|2-13-17 Education in the News|
Philadelphia Inquirer--Public schools step up fight to win back charter students
When Quakertown Community School Superintendent Bill Harner realized his district was shelling out $250,000 a year in tuition reimbursements for 17 students studying dance at a performing arts charter in nearby Allentown, he came up with a battle plan.
The Upper Bucks district, he decided, would beat the Lehigh Valley Charter High School for the Arts at its own game.
“We will have a brand-new dance studio," said Harner, who has counted more than 20 applicants for a program that, he vows, will put the district "on the map for dance."
And he isn't finished. To enhance the drama program, a “black box” theater, a bare-bones performance space, is being built. Declared Harner: “We love competition.”
Each year, Quakertown Community spends about $2 million on students who choose to attend charters rather than their public schools. As tuition payments to charters bite ever deeper into the budgets of virtually every district in the region, some are beginning aggressive campaigns to win kids back. Their strategies range from direct-mail marketing, to boisterous “back-to-school” rallies with bouncy castles, to pricey new programs such as all-day kindergarten.
Kathy Boccella, Staff Writer| Updated: February 12, 2017 — 6:08 AM EST
Associated Press (via Philadelphia Inquirer)--The new civics course in schools: How to avoid fake news
WILLIAMSVILLE, N.Y. (AP) - Teachers from elementary school through college are telling students how to distinguish between factual and fictional news - and why they should care that there's a difference.
As Facebook works with The Associated Press, FactCheck.org and other organizations to curb the spread of fake and misleading news on its influential network, teachers say classroom instruction can play a role in deflating the kind of "Pope endorses Trump " headlines that muddied the waters during the 2016 presidential campaign.
"I think only education can solve this problem," said Pat Winters Lauro, a professor at Kean University in New Jersey who began teaching a course on news literacy this semester.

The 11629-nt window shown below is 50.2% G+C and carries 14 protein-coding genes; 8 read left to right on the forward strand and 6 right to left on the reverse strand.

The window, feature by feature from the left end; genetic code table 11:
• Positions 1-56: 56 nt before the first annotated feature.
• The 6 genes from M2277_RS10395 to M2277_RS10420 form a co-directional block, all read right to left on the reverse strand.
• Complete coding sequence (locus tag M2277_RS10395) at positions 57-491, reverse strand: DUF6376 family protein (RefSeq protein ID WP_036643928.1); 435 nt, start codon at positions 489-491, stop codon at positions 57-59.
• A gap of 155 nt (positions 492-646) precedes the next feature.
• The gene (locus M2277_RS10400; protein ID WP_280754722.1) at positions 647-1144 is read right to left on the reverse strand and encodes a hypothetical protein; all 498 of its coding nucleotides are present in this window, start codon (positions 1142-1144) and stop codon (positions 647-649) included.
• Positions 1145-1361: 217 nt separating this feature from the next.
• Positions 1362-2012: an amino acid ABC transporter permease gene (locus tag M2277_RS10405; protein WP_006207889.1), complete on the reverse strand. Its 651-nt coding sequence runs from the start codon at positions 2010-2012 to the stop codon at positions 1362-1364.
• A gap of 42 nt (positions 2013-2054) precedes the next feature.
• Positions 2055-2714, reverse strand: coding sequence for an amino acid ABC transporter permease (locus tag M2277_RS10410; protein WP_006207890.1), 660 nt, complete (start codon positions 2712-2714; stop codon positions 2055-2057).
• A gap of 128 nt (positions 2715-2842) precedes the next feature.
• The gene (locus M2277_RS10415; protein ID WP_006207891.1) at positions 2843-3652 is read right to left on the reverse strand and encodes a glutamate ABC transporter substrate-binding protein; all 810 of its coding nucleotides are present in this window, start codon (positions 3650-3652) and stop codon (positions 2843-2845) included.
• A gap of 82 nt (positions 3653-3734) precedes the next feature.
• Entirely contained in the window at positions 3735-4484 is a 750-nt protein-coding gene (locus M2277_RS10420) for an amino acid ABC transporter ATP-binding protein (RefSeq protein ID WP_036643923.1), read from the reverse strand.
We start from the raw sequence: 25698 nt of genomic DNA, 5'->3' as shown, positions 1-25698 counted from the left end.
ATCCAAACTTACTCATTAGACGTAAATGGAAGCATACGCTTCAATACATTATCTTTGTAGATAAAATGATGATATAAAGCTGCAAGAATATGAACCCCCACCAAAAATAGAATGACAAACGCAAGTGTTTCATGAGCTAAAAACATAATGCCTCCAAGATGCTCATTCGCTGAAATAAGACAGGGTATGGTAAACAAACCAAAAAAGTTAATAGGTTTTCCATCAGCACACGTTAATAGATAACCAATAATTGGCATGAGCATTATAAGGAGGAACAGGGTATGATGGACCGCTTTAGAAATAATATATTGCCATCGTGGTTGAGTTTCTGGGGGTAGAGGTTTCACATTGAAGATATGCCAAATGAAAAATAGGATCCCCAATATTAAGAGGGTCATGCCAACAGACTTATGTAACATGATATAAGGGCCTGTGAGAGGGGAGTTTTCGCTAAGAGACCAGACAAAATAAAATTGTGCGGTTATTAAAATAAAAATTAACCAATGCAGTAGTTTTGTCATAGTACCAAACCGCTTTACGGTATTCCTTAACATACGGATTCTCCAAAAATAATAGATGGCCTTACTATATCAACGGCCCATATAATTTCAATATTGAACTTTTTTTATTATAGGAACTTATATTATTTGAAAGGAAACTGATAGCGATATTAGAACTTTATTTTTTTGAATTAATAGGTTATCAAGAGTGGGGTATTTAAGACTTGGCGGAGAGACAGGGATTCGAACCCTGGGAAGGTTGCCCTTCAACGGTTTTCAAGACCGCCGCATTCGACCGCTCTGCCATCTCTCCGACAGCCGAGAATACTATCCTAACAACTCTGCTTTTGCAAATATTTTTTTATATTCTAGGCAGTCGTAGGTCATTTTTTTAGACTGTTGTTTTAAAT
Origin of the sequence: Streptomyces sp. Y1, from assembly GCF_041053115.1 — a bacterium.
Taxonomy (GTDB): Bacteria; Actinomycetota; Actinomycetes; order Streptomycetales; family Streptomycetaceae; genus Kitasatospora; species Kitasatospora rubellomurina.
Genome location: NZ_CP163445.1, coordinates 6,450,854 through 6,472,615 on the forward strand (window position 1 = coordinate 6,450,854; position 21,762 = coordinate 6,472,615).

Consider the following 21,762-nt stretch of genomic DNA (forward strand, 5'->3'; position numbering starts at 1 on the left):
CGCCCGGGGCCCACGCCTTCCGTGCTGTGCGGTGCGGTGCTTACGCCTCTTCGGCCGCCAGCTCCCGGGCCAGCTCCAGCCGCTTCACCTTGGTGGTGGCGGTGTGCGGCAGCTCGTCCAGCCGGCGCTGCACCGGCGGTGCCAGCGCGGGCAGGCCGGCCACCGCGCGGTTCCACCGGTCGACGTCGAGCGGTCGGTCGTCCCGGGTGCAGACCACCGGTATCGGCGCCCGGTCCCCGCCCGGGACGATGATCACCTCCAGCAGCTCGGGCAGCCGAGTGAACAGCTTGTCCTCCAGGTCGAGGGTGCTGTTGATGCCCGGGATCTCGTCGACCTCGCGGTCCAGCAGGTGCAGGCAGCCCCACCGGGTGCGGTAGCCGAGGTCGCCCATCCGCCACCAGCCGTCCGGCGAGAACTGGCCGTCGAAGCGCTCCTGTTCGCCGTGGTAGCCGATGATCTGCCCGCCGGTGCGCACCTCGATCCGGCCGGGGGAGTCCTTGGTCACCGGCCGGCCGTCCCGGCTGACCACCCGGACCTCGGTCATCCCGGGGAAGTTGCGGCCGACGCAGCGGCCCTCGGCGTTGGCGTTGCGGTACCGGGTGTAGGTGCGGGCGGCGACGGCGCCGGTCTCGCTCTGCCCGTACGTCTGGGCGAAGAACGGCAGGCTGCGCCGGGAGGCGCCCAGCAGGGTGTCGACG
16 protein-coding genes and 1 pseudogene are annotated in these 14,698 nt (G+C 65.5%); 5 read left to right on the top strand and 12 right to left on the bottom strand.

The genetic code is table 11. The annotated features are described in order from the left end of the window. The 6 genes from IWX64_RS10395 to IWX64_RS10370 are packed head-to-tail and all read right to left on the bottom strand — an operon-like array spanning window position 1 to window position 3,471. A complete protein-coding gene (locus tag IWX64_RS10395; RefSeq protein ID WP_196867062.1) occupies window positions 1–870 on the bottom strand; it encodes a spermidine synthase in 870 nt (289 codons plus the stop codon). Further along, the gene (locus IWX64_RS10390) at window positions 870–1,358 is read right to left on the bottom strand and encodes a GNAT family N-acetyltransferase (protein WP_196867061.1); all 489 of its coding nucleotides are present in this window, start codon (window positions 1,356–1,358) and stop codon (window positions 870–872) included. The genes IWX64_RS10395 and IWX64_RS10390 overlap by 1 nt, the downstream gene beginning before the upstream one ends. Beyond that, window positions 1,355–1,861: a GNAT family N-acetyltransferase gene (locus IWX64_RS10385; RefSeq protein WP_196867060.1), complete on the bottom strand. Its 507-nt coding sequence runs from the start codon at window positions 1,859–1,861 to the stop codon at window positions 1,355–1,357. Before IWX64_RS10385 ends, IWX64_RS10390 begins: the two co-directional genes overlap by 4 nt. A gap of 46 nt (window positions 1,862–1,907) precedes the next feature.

CAROLYN THOMPSON, The Associated Press| Updated: February 13, 2017 — 6:01 AM EST
NY Times--Trump Drops Defense of Obama Guidelines on Transgender Students
Gavin Grimm sued his Virginia school district to use the boys’ bathroom, which corresponds with his gender identity. The school board appealed a decision by the United States Court of Appeals for the Fourth Circuit to the Supreme Court. Credit Damon Winter/The New York Times
A nationwide injunction that has kept transgender students from using school bathrooms and other facilities that correspond with their gender identity will remain in place after the Trump administration decided not to challenge it in court. The move, announced Friday, ended an effort mounted by the Obama administration after the order was announced last year.
The injunction was issued in August by Judge Reed O’Connor of the Federal District Court for the Northern District of Texas as part of a lawsuit filed by more than a dozen states over the Obama administration’s position that Title IX, the federal law that bans sex discrimination in schools, protects transgender students.
Under that interpretation, transgender students have access to facilities like bathrooms and locker rooms that correspond with their gender identity, a proposition to which social conservatives strongly object. They argue that allowing transgender students to use those facilities poses a threat to the privacy and safety of other students.
By LIAM STACKFEB. 11, 2017
Education Week--Can Betsy DeVos Make Shift From Divisive Nominee to Effective Leader?
U.S. Secretary of Education Betsy DeVos finally took the helm of her agency this week after a bitter and tumultuous confirmation process unlike any other in the U.S. Department of Education’s more than three-decade history.
Now, it’s an open question whether DeVos can make the transition from highly divisive nominee to effective leader.
Also unclear: whether the thousands of educators, advocates, and members of the general public who called their senators urging them to vote against DeVos will try to find common ground with her—or continue to make their case against her.
DeVos struck a conciliatory tone in her first speech to agency employees this week.
“The obstacles between our nation’s students and their pursuit of excellence can all be overcome,” she said at Education Department headquarters the day after she was confirmed. “All too often, adult issues can complicate and get in the way of a focus upon those we serve. The good news is: We can all work together to find solutions and make them happen.”
Alyson Klein||February 10, 2017
Garden State Coalition of Schools